Reviews of Nickel and Dimed by Barbara Ehrenreich

Nickel and Dimed

On (Not) Getting By in America

by Barbara Ehrenreich

Nickel and Dimed by Barbara Ehrenreich X
Nickel and Dimed by Barbara Ehrenreich
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  • First Published:
    May 2001, 221 pages

    Paperback:
    May 2002, 240 pages

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Book Summary

Reveals low-wage America in all its tenacity, anxiety, and surprising generosity--a land of Big Boxes, fast food, and a thousand desperate stratagems for survival.

Millions of Americans work full-time, year-round, for poverty-level wages. In 1998, Barbara Ehrenreich decided to join them. She was inspired in part by the rhetoric surrounding welfare reform, which promised that any job equals a better life. But how can anyone survive, let alone prosper, on $6-$7 an hour? To find out, Ehrenreich moved from Florida to Maine to Minnesota, taking the cheapest lodgings available and accepting work as a waitress, hotel maid, house cleaner, nursing home aide, and Wal-Mart salesperson. She soon discovered that even the "lowliest" occupations require exhausting mental and physical efforts.  And one job is not enough; you need at least two if you intend to live indoors.

Nickel and Dimed reveals low-wage America in all its tenacity, anxiety, and surprising generosity--a land of Big Boxes, fast food, and a thousand desperate stratagems for survival. Instantly acclaimed for its insight, humor, and passion, this book is changing the way America perceives its working poor.

Introduction: Getting Ready

Please be aware that this discussion guide may contain spoilers!
About this Guide

No matter which tax bracket you're in, you have a stake in the issues raised by Barbara Ehrenreich. A book that has changed assumptions about American prosperity and hardship, Nickel and Dimed makes an especially compelling selection for reading groups. The questions that follow are designed to enhance your personal understanding or group discussion of this provocative, heartfelt -- and funny -- account of life in the low-wage trenches.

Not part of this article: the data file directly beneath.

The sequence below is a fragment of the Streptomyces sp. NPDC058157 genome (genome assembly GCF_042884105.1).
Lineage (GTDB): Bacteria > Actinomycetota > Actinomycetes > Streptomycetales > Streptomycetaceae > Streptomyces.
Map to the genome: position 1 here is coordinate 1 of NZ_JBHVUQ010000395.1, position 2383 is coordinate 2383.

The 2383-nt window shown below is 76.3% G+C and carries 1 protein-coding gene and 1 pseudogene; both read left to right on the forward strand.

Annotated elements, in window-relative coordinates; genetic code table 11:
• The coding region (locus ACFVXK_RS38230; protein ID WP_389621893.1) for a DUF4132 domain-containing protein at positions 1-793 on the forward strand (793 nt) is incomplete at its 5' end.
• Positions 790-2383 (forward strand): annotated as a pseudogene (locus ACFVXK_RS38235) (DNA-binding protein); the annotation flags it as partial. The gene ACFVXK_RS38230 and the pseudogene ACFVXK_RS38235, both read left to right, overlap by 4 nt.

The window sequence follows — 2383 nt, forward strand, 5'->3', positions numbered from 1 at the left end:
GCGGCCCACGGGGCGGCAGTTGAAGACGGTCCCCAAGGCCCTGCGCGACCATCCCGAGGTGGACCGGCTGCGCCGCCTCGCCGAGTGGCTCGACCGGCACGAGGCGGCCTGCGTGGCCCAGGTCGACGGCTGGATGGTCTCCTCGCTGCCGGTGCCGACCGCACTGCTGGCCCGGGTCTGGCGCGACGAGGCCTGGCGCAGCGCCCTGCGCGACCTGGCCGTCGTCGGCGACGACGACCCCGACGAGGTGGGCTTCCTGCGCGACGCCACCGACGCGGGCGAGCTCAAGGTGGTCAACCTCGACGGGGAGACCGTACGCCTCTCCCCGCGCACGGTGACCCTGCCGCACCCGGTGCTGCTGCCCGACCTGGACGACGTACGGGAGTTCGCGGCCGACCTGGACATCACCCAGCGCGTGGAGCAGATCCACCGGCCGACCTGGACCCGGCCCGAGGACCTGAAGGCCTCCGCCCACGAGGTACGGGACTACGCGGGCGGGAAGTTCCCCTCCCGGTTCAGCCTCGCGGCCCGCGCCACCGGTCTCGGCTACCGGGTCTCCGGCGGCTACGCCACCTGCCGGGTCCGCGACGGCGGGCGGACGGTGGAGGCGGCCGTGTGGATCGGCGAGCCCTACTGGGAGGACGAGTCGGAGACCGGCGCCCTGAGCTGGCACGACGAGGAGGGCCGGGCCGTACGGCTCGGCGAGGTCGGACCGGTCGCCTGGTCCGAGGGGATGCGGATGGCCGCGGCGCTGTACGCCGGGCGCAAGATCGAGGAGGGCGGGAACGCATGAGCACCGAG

About the Book

The New York Times bestseller, and one of the most talked about books of the year, Nickel and Dimed has already become a classic of undercover reportage.

Millions of Americans work for poverty-level wages, and one day Barbara Ehrenreich ...
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Reviews

Media Reviews

Business Week - Anne Colamosca
Angry, amusing . . . An in-your-face expose.

Chicago Tribune
Ehrenreich is passionate, public, hotly lucid, and politically engaged.

Los Angeles Times Book Review - Stephen Metcalf
Ehrenreich is a superb and relaxed stylist {with} a tremendous sense of rueful humor.

Ms. Magazine Vivien Labaton
Nickel and Dimed is an important book that should be read by anyone who has been lulled into middle-class complacency.

New York Times
One of today's most original writers.

Newsweek - Susannah Meadows
Jarring, full of riveting grit . . . This book is already unforgettable.

O The Oprah Magazine - Francine Prose
Impassioned, fascinating, profoundly significant, and wildly entertaining...I kept grabbing family members and phoning friends to read passages aloud...Nickel and Dimed is not only important but transformative in its insistence that we take a long hard look at the society we live in.

The Boston Globe - Eileen Boris
With grace and wit, Ehrenreich discovers . . . the irony of being nickel and dimed during unprecedented prosperity.

The New York Times - Diana Henriques
. . . you will read this explosive little book cover to cover and pass it on to all your friends and relatives.

New York Times Book Review - Dorothy Gallagher
We have Barbara Ehrenreich to thank for bringing us the news of America's working poor so clearly and directly, and conveying with it a deep moral outrage and a finely textured sense of lives as lived. As Michael Harrington was, she is now our premier reporter of the underside of capitalism.

School Library Journal - Dori DeSpain
In a concluding chapter, Ehrenreich takes on issues and questions posed before and during the experiment, including why these wages are so low, why workers are so accepting of them, and what Washington's refusal to increase the minimum wage to a realistic living wage says about both our economy and our culture. Mandatory reading for any workforce entrant.

Library Journal - Jack Forman
Looking back on her experiences, Ehrenreich claims that the hardest thing for her to accept is the invisibility of the poor; one sees them daily in restaurants, hotels, discount stores, and fast-food chains but one doesn't recognize them as poor because, after all, they have jobs. No real answers to the problem but a compelling sketch of its reality and pervasiveness.

Publishers Weekly
Delivering a fast read that's both sobering and sassy, she gives readers pause about those caught in the economy's undertow, even in good times.

Reader Reviews

Vanessa

Reality Check
This book is guaranteed to be ignored or rated low by anyone that is made uncomfortable by the plight of the working poor. It is much easier to believe that people are poor and living in the street because they are lazy or like it. This is reality....   Read More
Lisa

Book Shouts a Message that Needs to be Heard
This book is excellent and should be required reading for all highschool students as a good idea of where one may end up without a college education. I applaud Barbara for her guts to go do the job of actually living the life of the working poor. ...   Read More
kirit

she had worked harder than any bady elas.
Kathy

This book's impact is significant because the author lived among the working poor, taking low-wage jobs, finding whatever housing she could afford on such wages, and living paycheck to paycheck. The author, as a reporter, could have simply ...   Read More

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